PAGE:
ICML 2017: 3-Year Follow-up Showed Fourfold Progression-Free Survival Benefit With Ibrutinib vs Temsirolimus at First Relapse in Mantle Cell Lymphoma

Key Points

  • Results demonstrated that the subset of patients treated with ibrutinib at first relapse after one prior line of therapy achieved a median progression-free survival of more than 2 years (25.4 months). This was fourfold longer than treatment with temsirolimus (6.2 months).
  • In the overall study patient population, which included patients who had received more than one prior line of therapy (median two prior therapies), median progression-free survival was also significantly increased in patients treated with ibrutinib vs temsirolimus (15.6 vs 6.2 months).
  • Ibrutinib tended to increase overall survival, with a median overall survival with ibrutinib of 30.3, compared with 23.5 months with temsirolimus.

Three-year follow-up data from the phase III RAY study in patients with relapsed or refractory mantle cell lymphoma were presented at the 14th International Conference on Malignant Lymphoma (ICML) in Lugano, Switzerland. These results demonstrated that the subset of patients treated with ibrutinib (Imbruvica) at first relapse after 1 prior line of therapy achieved a median progression-free survival of more than 2 years (25.4 months). This was fourfold longer than treatment with temsirolimus (Torisel; 6.2 months [hazard ratio [HR] = 0.40; 95% confidence interval [CI] = 0.25–0.64]). Data showed a median overall survival of 3.5 years with ibrutinib after 1 prior line of therapy (42.1 months with ibrutinib vs 27.0 months with temsirolimus [HR = 0.74; 95% CI = 0.43–1.30]).

More Findings

In the overall study patient population, which included patients who had received more than one prior line of therapy (median, two prior therapies), median progression-free survival was also significantly increased in patients treated with ibrutinib vs temsirolimus (15.6 vs 6.2 months [HR = 0.45; 95% CI = 0.35­–0.60; P < .0001]). In addition, ibrutinib tended to increase overall survival, with a median overall survival with ibrutinib of 30.3 vs 23.5 months with temsirolimus (HR = 0.74; 95% CI = 0.54–1.02; P = .0621).

“The data from this long-term follow-up further highlight the potential of ibrutinib for patients with mantle cell lymphoma, especially if used at first relapse,” said Simon Rule, MD, Professor of Clinical Haematology at Plymouth University, Peninsula Schools of Medicine & Dentistry.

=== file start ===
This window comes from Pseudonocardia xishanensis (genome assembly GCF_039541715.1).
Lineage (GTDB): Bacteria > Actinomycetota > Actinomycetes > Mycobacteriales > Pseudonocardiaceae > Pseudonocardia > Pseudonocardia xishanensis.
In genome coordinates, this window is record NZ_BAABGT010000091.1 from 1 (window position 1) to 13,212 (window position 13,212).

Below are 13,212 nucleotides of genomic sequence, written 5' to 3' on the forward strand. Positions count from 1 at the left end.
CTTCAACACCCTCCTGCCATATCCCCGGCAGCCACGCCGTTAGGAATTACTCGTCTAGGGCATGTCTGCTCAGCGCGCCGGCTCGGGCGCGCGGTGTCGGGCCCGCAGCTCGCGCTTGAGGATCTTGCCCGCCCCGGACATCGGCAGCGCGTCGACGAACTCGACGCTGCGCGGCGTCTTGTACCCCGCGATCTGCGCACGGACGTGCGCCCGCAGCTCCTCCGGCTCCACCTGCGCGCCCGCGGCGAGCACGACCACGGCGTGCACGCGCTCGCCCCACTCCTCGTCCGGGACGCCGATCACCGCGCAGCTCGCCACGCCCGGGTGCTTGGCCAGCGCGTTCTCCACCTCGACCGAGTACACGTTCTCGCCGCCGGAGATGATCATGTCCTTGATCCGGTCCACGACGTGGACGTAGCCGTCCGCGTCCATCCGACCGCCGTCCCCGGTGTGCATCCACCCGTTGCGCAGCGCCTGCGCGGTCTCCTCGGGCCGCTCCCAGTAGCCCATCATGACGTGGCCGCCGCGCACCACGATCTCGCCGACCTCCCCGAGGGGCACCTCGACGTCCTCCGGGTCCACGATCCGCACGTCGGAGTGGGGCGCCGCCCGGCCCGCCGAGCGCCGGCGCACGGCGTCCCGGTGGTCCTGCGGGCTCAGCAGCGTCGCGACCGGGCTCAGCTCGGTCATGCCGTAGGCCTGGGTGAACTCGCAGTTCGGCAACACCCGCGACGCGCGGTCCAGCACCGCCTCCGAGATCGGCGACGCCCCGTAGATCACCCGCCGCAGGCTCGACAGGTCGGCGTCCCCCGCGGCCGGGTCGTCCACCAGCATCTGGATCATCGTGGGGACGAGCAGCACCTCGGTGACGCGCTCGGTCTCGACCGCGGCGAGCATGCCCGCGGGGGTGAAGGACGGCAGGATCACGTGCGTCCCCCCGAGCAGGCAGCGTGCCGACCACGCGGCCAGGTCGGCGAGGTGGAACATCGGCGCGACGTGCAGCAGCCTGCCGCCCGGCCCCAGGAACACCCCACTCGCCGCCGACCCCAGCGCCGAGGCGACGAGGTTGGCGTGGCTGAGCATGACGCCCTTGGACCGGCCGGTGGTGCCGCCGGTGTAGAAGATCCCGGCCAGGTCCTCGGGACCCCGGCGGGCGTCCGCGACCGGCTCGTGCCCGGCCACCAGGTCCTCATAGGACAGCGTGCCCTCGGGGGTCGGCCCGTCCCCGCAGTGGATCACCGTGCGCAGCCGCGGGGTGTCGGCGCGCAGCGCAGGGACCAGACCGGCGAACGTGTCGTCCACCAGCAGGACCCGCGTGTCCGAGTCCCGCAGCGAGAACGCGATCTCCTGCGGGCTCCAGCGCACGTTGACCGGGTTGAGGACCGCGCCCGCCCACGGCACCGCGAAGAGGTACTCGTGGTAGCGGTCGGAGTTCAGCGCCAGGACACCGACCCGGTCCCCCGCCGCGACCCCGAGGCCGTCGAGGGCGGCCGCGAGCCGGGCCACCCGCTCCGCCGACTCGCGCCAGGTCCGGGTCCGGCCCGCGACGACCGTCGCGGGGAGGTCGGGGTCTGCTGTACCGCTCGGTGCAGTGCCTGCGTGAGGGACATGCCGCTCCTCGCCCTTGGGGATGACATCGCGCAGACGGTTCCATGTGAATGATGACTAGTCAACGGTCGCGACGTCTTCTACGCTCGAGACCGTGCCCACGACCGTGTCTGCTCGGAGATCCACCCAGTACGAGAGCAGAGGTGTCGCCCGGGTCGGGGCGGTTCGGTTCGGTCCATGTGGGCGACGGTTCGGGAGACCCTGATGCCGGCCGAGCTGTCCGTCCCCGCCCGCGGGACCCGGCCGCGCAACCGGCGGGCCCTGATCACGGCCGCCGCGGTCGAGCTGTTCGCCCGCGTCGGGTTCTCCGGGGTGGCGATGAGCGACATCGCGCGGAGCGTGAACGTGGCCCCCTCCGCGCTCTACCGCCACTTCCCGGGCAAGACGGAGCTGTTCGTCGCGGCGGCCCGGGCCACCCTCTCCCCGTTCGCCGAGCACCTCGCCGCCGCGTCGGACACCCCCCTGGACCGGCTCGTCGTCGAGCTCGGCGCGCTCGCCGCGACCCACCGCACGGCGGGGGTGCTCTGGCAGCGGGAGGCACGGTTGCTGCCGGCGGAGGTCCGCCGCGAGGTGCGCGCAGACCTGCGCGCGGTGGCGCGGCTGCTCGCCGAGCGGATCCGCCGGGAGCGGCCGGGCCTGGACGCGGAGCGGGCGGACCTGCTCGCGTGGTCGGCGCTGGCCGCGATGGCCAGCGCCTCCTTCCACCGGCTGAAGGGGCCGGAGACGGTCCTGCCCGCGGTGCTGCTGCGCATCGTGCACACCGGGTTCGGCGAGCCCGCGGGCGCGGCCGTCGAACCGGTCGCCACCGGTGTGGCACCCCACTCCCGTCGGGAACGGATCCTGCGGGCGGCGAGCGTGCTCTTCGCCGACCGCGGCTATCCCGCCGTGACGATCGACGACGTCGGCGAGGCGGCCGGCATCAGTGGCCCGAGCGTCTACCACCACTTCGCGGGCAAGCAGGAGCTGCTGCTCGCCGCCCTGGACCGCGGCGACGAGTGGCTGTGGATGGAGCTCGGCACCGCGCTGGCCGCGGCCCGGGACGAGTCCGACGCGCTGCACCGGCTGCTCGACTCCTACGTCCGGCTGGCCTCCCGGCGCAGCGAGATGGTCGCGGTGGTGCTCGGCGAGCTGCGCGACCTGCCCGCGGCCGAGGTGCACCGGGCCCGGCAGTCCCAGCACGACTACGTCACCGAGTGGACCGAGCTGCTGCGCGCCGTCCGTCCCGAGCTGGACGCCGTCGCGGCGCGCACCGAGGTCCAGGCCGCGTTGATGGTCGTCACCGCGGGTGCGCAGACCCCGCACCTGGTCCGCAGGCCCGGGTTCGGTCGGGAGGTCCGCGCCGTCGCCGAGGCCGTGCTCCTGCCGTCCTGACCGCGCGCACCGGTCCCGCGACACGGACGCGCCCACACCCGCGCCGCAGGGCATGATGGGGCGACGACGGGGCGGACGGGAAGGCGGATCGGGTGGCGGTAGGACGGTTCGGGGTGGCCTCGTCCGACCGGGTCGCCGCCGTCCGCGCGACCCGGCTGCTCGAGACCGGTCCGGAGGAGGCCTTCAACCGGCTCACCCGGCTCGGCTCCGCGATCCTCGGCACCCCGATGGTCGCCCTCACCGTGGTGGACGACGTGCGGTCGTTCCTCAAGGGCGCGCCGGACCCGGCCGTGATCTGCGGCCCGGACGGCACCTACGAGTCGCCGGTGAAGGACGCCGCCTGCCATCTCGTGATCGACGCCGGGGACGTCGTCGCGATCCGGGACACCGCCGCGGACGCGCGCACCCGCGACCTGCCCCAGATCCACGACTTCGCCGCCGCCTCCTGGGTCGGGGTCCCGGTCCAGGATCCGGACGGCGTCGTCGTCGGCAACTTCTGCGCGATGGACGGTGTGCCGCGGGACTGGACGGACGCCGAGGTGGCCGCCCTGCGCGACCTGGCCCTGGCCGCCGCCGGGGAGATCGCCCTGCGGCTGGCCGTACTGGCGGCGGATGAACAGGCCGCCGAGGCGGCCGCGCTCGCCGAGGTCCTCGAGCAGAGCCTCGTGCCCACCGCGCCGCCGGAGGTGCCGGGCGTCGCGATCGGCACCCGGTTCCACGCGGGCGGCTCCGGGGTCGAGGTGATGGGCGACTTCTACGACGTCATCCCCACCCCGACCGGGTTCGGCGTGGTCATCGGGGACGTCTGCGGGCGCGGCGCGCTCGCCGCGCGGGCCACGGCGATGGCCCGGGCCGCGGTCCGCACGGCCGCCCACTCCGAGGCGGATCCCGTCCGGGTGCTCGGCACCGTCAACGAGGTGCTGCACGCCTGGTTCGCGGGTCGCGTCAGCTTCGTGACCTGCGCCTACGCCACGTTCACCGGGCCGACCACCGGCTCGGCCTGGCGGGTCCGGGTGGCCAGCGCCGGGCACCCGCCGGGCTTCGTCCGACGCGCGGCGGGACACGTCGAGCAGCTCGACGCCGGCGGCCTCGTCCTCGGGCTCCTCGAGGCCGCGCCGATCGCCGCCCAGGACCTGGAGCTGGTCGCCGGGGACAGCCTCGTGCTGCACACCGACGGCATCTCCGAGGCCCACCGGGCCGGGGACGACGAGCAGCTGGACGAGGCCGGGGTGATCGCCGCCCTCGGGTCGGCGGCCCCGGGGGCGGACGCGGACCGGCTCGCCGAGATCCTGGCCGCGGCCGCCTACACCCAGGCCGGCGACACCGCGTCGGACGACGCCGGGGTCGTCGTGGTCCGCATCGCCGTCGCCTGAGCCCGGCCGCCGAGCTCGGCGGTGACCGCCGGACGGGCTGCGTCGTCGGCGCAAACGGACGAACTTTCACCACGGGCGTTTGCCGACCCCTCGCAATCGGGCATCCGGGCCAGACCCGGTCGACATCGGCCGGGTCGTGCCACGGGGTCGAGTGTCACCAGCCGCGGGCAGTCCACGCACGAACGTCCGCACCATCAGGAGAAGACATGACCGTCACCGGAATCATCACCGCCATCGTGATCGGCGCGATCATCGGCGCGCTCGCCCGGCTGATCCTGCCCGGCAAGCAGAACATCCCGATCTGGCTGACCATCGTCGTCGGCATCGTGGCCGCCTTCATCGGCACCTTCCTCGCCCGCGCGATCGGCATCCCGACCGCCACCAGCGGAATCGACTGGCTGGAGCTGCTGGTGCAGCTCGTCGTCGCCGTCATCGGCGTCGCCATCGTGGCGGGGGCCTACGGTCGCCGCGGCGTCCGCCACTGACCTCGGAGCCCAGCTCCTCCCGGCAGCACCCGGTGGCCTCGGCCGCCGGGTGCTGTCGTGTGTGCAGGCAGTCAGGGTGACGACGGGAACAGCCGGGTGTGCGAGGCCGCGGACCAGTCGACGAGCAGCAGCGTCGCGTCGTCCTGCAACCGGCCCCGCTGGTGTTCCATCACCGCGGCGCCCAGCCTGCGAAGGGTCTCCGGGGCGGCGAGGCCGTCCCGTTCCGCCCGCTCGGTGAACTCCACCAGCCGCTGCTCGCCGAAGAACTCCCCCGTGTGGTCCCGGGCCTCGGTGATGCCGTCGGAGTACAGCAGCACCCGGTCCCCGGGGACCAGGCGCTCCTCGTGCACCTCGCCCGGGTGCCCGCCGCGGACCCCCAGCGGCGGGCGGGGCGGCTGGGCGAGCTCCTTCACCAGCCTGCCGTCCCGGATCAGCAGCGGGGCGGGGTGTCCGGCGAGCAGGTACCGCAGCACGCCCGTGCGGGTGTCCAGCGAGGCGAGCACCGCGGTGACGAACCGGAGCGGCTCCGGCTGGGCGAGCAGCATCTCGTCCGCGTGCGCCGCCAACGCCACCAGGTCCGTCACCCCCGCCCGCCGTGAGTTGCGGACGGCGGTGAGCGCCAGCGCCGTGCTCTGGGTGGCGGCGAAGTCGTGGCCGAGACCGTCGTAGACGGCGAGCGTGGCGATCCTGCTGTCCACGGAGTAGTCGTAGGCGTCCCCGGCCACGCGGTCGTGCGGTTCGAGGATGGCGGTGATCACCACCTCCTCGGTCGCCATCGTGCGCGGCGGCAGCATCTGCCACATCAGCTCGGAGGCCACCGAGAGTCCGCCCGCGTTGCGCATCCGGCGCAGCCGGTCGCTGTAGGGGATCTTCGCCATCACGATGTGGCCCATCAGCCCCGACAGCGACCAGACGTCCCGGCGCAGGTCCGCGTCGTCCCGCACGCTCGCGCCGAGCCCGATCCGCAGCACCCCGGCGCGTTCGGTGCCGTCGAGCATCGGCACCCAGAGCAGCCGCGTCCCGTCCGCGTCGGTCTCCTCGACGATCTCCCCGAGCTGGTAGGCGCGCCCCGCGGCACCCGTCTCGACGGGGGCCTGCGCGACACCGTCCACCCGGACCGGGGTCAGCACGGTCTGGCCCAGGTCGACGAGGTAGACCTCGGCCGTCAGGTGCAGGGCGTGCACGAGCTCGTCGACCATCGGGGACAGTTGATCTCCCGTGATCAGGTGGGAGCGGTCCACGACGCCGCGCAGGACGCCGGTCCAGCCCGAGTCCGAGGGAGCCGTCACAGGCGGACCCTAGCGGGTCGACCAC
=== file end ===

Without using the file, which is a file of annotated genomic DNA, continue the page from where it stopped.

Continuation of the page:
Complete response was achieved in nearly a quarter (23.0%) of all patients who received ibrutinib. The complete response rate in patients who had received one line of therapy prior to ibrutinib (33.3%) was more than double that achieved in patients who had received more than one line of therapy prior to ibrutinib (15.9%). The duration of response in all patients who achieved a complete response with ibrutinib was almost 3 years (35.6 months).

Safety and Adverse Events

The safety profile was consistent with primary analysis and known safety data on ibrutinib. No new safety signals for ibrutinib were observed in the trial.

Overall frequencies of adverse events were similar or lower in the ibrutinib arm, even with longer treatment exposure. Nearly twice as many patients discontinued temsirolimus due to adverse events vs ibrutinib (31.7% vs 17.3%). In addition, exposure-adjusted rates of atrial fibrillation were similar between the two groups (0.392 vs 0.331 with ibrutinib and temsirolimus, respectively) and exposure-adjusted bleeding rates were lower with ibrutinib vs temsirolimus (2.880 vs 6.683). In the ibrutinib arm, grade ≥ 3 adverse events included thrombocytopenia, anemia, and neutropenia in 9.4%, 8.6%, and 12.9% of patients, respectively.

“We are encouraged by these long-term data which demonstrated the efficacy and safety of ibrutinib after one prior line of therapy in patients with previously treated mantle cell lymphoma. These data add to the growing body of evidence which shows that using ibrutinib earlier in the treatment pathway may have significant benefits for patients,” said Catherine Taylor, MD, Hematology Therapeutic Area Lead, Janssen Europe, Middle East, and Africa. “We are committed to addressing critical unmet need in B-cell malignancies such as mantle cell lymphoma, which has traditionally had poor outcomes, and are aiming to make this a more manageable disease for patients in the future.”

The content in this post has not been reviewed by the American Society of Clinical Oncology, Inc. (ASCO®) and does not necessarily reflect the ideas and opinions of ASCO®.


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